[ Exodus 19:13. The repetition of the word “touch” (נָגַע) naturally suggests the thought that the object is the same as in the preceding verse, viz, “mount.” But this cannot be the case. For (1) if this were Song of Solomon, it is not probable that the word “hand” would be used, especially after the more general prohibition. The second prohibition would be weaker than the first, for one would most naturally touch the mountain with the foot, not the hand. But (2) more decisive still is the consideration that the conjunction כִּי does not admit of this construction. It can here only have the meaning “but” in the sense of the German “sondern,” i.e, “but on the contrary.” As the verse stands in A. V, a reader would most naturally understand “but” to be equivalent to “but that,” and the meaning to be, “No hand shall touch it wilhout his being stoned,” etc., which, however, cannot have been the meaning of the translators, and certainly not of the Hebrew author. On the other hand, it makes no sense to say, “No hand shall touch the mountain, but on the contrary he shell be stoned.” The meaning must be: “No hand shall touch him,” i.e., the offender; “but he shall be killed without such contact by being stoned or shot.”—Tr.]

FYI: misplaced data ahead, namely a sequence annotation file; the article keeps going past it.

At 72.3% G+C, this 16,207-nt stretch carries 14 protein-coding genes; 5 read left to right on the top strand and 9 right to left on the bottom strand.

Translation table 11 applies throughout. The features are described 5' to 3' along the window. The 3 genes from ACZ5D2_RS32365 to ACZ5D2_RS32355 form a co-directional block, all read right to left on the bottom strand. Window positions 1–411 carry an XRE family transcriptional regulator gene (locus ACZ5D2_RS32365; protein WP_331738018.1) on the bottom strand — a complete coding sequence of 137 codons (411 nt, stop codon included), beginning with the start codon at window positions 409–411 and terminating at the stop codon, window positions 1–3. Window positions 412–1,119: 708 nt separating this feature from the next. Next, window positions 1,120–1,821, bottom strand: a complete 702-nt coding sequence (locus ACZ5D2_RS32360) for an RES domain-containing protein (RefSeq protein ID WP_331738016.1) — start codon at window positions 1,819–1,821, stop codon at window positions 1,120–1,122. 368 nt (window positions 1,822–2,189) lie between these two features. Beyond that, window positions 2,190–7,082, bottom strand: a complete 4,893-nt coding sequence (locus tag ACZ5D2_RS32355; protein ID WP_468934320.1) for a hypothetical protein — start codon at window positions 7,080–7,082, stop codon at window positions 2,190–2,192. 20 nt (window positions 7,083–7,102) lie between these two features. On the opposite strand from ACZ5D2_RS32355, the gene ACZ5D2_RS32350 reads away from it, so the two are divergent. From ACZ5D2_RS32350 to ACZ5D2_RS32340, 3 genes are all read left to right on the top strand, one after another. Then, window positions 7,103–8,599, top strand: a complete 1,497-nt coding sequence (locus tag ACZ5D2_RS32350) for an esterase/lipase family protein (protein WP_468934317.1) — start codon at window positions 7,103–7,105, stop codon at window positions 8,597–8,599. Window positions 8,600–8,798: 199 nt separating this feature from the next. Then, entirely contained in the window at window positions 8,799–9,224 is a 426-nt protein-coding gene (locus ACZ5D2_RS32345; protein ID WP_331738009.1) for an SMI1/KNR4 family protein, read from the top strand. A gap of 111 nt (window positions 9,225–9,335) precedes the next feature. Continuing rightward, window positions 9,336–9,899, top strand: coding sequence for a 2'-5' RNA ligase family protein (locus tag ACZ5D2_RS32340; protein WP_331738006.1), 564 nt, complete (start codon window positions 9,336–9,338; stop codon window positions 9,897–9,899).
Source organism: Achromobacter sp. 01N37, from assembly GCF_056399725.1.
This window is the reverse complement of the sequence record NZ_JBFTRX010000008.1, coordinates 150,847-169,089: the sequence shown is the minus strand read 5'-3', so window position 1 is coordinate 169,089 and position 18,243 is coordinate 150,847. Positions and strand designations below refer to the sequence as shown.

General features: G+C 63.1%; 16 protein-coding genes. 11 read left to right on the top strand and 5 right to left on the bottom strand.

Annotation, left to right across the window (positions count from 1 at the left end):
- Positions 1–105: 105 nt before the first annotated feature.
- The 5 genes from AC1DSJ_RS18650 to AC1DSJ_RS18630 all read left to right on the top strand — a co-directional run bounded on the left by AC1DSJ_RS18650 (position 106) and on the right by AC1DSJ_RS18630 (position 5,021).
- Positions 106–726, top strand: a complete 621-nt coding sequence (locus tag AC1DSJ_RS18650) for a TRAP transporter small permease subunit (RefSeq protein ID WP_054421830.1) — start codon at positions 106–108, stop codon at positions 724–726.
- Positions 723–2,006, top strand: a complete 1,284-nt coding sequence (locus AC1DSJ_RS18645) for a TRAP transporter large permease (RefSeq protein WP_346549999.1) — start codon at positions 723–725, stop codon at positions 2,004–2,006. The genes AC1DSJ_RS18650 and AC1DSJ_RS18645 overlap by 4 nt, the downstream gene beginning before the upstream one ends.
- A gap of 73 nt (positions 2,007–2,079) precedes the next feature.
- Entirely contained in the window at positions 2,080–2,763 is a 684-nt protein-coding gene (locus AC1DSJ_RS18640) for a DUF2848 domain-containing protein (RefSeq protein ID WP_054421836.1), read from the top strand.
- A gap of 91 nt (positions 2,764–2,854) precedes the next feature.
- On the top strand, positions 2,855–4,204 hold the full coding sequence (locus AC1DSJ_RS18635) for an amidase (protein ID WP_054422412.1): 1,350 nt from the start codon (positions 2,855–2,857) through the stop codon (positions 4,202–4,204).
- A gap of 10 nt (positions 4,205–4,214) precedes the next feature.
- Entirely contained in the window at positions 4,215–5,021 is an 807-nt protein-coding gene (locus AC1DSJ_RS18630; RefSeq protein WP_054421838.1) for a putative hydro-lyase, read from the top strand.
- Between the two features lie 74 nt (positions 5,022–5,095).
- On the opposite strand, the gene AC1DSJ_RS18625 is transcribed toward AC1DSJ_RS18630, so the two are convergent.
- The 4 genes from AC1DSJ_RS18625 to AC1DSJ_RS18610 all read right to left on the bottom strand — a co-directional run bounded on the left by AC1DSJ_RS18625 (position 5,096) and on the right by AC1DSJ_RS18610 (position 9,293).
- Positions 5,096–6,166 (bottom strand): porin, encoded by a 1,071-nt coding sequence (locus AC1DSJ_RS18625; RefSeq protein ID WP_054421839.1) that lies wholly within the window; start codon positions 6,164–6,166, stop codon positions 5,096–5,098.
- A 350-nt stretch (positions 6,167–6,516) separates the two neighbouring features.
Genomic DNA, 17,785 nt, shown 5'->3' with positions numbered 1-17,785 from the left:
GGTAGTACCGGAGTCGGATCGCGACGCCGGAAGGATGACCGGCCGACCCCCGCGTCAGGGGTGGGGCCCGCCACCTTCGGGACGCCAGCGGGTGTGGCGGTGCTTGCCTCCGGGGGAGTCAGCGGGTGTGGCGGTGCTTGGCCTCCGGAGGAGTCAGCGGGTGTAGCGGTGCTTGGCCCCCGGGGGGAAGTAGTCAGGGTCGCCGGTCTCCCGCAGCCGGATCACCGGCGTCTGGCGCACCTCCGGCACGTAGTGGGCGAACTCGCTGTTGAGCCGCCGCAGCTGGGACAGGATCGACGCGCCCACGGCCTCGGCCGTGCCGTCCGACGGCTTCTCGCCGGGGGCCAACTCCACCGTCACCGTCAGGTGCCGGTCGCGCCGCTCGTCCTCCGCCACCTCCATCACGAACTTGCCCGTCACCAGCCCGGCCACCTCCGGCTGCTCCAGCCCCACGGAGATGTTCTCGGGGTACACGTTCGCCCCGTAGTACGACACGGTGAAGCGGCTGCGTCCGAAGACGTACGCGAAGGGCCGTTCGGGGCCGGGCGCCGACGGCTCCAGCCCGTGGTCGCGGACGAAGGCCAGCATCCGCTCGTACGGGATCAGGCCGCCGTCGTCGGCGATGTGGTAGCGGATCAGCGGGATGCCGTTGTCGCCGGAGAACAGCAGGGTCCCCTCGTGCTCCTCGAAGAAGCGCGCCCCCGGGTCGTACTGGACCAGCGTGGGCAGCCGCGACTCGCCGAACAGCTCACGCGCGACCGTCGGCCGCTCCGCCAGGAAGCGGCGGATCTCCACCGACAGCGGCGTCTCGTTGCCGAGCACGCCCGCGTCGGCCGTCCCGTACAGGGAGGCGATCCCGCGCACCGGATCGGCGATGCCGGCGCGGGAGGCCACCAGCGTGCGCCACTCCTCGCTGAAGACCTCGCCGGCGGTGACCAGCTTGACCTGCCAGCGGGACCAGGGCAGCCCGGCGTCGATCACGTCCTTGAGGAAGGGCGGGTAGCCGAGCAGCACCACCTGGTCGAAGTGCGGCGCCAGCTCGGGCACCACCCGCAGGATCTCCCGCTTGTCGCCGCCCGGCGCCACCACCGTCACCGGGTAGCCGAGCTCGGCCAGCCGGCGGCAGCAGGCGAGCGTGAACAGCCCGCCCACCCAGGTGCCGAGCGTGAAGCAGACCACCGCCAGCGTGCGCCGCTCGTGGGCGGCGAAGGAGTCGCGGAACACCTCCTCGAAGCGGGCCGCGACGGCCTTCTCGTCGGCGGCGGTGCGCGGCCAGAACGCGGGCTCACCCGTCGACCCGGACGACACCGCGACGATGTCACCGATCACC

[The last two verbs in this verse are in the Imperfect tense, and hence express continued action. The Hebrew does not say, “when the voice.… waxed louder and londer, [then] Moses spake,” etc., especially not, if “when” is understood to be equivalent to “atter.” We have endeavored to give the true sense by the participial rendering.—Tr.]